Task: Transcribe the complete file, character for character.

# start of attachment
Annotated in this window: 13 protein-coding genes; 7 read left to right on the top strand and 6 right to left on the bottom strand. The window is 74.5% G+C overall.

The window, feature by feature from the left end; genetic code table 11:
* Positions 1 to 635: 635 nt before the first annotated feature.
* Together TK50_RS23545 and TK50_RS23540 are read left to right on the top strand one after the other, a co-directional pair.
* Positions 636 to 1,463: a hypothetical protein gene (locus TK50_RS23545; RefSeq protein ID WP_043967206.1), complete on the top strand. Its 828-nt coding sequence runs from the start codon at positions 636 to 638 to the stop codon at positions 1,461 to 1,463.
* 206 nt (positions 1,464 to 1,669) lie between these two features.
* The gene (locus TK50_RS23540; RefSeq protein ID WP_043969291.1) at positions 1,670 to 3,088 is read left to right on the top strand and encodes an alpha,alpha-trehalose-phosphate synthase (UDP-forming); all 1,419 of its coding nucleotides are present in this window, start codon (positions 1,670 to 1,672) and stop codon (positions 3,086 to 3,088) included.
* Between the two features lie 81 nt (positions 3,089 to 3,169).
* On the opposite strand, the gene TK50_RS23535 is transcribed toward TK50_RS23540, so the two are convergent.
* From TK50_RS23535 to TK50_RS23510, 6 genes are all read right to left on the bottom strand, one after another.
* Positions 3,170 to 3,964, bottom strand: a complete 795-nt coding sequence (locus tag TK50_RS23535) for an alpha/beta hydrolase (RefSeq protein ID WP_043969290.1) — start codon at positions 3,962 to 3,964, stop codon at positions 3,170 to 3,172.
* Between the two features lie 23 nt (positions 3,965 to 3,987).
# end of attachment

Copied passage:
Annotated in this window: 13 protein-coding genes; 7 read left to right on the top strand and 6 right to left on the bottom strand. The window is 74.5% G+C overall.

The window, feature by feature from the left end; genetic code table 11:
* Positions 1 to 635: 635 nt before the first annotated feature.
* Together TK50_RS23545 and TK50_RS23540 are read left to right on the top strand one after the other, a co-directional pair.
* Positions 636 to 1,463: a hypothetical protein gene (locus TK50_RS23545; RefSeq protein ID WP_043967206.1), complete on the top strand. Its 828-nt coding sequence runs from the start codon at positions 636 to 638 to the stop codon at positions 1,461 to 1,463.
* 206 nt (positions 1,464 to 1,669) lie between these two features.
* The gene (locus TK50_RS23540; RefSeq protein ID WP_043969291.1) at positions 1,670 to 3,088 is read left to right on the top strand and encodes an alpha,alpha-trehalose-phosphate synthase (UDP-forming); all 1,419 of its coding nucleotides are present in this window, start codon (positions 1,670 to 1,672) and stop codon (positions 3,086 to 3,088) included.
* Between the two features lie 81 nt (positions 3,089 to 3,169).
* On the opposite strand, the gene TK50_RS23535 is transcribed toward TK50_RS23540, so the two are convergent.
* From TK50_RS23535 to TK50_RS23510, 6 genes are all read right to left on the bottom strand, one after another.
* Positions 3,170 to 3,964, bottom strand: a complete 795-nt coding sequence (locus tag TK50_RS23535) for an alpha/beta hydrolase (RefSeq protein ID WP_043969290.1) — start codon at positions 3,962 to 3,964, stop codon at positions 3,170 to 3,172.
* Between the two features lie 23 nt (positions 3,965 to 3,987).